The current focus on the delivery of optimal patient-centered care has shifted emphasis away from management of the constitutional symptoms of RA to changing the course of the disease.

Current pharmacologic options include:

  • Cyclooxygenase (COX)-2 inhibitors and NSAIDs. These agents control signs and symptoms, reduce acute inflammation, and provide moderate pain relief. They may serve as initial therapy for patients with nonspecific inflammation until a diagnosis is made and also as an adjunct to DMARDs for pain relief in severe cases.
  • Corticosteroids. The anti-inflammatory and immunoregulatory activities of these agents help alleviate symptoms but have only nominal disease-modifying properties. Corticosteroids are more powerful anti-inflammatory agents than NSAIDs and COX-2 inhibitors, but long-term side effects of higher doses are problematic. Low-dose corticosteroids can be used in combination with DMARDs.
  • DMARDs, such as methotrexate, sulfasalazine, leflunomide, and anti-TNF biologics, not only control signs and symptoms of RA but also retard disease progression, improve function, and enhance quality of life.8,9

Heightened awareness of the importance of early diagnosis, coupled with early intervention with DMARDs, offer hope of significant long-term benefit. To facilitate this process, a number of European and American rheumatologists, in conjunction with primary care physicians, have established interactive “early arthritis” clinics to facilitate prompt diagnosis and to overcome the obstacles to optimal care.10-12 These clinics are designed to provide urgent appointments for patients with suspected early RA.

The development of special educational programs is another strategy to improve collaboration between primary care clinicians and rheumatologists. The optimal treatment strategy is based on understanding the determinants of disease outcome. These include a family history of severe arthritis, early onset of severe synovitis with functional limitation, persistent elevation of ESR or C-reactive protein (CRP), or anti-CCP antibodies, and the presence of extra-articular manifestations. Other risk factors include poor socioeconomic status, low educational achievement, health-related beliefs that interfere with seeking medical attention, and inadequate access to health care.

A complete treatment program includes occupational and physical therapy and the use of educational resources and self-help programs sponsored by the Arthritis Foundation.The foundation’s Web site address is www.arthritis.org.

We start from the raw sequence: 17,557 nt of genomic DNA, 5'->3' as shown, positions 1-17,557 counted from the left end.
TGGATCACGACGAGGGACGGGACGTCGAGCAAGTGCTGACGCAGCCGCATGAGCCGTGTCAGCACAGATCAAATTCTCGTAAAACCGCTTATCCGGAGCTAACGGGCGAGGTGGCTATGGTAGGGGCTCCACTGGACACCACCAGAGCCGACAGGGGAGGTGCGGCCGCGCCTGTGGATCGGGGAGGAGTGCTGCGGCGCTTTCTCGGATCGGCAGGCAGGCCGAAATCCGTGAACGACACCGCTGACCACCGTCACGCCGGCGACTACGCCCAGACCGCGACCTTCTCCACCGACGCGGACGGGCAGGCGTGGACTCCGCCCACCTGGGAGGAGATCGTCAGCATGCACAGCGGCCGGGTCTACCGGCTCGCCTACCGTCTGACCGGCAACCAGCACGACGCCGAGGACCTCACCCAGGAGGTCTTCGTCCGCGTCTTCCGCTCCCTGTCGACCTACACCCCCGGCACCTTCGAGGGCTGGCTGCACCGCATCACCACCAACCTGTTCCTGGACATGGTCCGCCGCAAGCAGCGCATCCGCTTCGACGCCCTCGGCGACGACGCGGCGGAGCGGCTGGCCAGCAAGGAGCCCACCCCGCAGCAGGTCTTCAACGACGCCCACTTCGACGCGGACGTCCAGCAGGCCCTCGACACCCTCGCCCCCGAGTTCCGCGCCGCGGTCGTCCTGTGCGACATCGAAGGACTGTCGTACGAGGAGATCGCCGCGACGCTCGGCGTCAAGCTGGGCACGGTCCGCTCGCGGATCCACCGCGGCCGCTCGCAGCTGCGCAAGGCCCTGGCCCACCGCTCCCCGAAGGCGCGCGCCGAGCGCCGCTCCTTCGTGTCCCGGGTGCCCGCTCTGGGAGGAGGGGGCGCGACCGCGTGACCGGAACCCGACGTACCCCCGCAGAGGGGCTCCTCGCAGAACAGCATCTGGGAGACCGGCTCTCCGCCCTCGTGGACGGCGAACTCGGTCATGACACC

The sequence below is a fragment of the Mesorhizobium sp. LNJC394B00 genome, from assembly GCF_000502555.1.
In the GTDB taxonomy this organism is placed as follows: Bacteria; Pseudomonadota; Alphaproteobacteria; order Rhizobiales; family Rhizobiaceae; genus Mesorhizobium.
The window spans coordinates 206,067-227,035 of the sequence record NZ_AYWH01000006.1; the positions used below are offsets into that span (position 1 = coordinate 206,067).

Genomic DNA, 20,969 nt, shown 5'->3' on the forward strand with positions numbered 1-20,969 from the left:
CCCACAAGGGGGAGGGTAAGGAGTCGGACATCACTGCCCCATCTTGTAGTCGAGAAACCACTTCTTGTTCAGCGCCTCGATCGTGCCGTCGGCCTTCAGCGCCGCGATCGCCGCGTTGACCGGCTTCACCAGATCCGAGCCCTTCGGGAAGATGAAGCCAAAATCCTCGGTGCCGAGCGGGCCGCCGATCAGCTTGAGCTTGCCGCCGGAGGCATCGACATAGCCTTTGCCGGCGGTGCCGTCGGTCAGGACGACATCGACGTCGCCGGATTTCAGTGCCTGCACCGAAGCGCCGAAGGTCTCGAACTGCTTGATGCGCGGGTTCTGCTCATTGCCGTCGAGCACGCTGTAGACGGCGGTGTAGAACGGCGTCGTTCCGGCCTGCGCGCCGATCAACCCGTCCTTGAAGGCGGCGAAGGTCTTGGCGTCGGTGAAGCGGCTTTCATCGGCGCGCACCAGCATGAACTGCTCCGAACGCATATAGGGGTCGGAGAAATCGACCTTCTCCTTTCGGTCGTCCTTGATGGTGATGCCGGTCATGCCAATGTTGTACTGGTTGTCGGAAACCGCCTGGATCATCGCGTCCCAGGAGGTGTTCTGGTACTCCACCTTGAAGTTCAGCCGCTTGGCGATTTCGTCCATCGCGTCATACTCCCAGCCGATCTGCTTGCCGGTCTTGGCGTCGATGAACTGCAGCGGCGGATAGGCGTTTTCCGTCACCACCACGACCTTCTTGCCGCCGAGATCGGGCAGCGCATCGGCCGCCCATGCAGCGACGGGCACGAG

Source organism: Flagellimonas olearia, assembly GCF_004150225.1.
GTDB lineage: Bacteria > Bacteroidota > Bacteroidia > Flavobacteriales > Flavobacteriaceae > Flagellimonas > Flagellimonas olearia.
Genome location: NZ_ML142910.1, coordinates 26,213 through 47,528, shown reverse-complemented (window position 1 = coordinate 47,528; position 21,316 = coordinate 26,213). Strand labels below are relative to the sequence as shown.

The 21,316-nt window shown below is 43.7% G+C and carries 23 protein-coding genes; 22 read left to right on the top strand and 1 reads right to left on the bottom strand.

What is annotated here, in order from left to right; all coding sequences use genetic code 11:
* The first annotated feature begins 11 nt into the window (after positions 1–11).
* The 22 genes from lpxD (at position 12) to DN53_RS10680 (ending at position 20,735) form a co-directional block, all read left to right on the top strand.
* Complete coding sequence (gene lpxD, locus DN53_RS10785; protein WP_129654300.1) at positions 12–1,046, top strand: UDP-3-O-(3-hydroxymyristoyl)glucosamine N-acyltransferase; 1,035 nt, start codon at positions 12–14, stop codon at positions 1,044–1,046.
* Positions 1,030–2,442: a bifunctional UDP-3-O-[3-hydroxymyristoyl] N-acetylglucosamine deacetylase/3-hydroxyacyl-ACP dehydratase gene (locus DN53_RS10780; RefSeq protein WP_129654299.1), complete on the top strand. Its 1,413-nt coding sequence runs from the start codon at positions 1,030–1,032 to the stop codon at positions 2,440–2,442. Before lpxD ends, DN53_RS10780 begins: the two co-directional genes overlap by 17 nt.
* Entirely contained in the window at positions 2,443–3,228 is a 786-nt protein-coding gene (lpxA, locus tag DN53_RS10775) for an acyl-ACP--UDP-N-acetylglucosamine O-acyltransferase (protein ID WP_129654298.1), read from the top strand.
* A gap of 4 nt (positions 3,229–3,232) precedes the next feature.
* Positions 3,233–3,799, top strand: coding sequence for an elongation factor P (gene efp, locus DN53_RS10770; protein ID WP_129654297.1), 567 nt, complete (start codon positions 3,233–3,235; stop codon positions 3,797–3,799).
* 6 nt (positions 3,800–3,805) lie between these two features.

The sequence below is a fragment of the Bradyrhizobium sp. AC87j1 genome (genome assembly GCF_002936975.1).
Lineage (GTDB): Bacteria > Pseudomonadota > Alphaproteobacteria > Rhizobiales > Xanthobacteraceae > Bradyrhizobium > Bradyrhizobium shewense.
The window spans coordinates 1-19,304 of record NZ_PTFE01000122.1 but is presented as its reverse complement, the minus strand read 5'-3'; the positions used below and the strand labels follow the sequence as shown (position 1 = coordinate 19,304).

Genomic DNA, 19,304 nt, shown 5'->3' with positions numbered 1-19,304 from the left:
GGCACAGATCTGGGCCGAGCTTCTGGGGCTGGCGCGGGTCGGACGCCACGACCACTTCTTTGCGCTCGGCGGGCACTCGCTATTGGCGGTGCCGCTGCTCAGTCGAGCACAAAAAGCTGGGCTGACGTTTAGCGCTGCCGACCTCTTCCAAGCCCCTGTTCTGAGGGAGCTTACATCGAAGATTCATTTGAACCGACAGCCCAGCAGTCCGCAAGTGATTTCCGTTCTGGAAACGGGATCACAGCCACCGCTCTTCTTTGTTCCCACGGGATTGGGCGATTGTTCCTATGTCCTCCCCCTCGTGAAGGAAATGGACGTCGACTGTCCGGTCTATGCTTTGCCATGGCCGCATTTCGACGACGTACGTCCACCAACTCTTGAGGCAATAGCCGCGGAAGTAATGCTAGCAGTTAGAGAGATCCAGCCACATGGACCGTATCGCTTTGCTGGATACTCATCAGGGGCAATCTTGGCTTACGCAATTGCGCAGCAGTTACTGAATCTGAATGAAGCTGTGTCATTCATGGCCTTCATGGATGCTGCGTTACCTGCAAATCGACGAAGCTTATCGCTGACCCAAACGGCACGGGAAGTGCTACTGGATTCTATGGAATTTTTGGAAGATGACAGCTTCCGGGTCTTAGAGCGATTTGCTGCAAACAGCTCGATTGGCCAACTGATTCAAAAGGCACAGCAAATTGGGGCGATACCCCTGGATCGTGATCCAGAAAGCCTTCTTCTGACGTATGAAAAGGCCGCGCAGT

MAKING A DIAGNOSIS

There appears to be a window of opportunity for highly successful treatment of RA in the first year after diagnosis; the first 3 months of therapy are especially critical.10-12 There is also evidence that collaboration between primary care physicians and rheumatologists leading to an early referral can improve the long-term outcome of RA. Emery and colleagues10 suggest that rapid referral is warranted for patients with persistent pain and any of the following:

  • 3 or more swollen joints.
  • MTP/MCP joint involvement.
  • Morning stiffness that lasts 30 minutes or more.

Cush11 points out that the accuracy of this approach can be enhanced by finding:

  • Chronicity (duration of symptoms for more than 6 weeks; symptoms lasting more than 12 weeks are even more predictive of RA).
  • Elevated acute phase reactants (ESR, CRP) or serologic abnormalities (RF, anti-CCP).

This information can be combined with an evidence-based algorithm that describes steps in the early detection of RA.13 Here I apply this approach to the case of the 38-year-old African American woman with joint pain whose case appears at the beginning of this article.

The initial assessment is directed toward determining whether symptoms are local or widespread and whether they suggest systemic illness. (For example, the patient in our case complained of fatigue.) Is the pain secondary to an articular or extra-articular event? Pain localized to the PIP, MCP, and MTP joints that is present during both active and passive motion is consistent with an articular disorder.

Close questioning of the patient about when the pain first started indicated that the onset had been approximately 7 weeks earlier. These findings indicate a chronic articular disorder (ie, lasting 6 or more weeks). However, many systemic diseases present with chronic polyarthritis; therefore, a complete history and physical examination are required.

It is also important to determine whether the patient’s chronic polyarthritis is inflammatory or noninflammatory. The initial history and physical findings that supported inflammation in our patient included morning stiffness, joint swelling, and pain. Laboratory findings that further supported inflammation included an elevated ESR. At this stage, therefore, the patient appeared to have a chronic inflammatory polyarthritis limited to the peripheral joints (Table 3).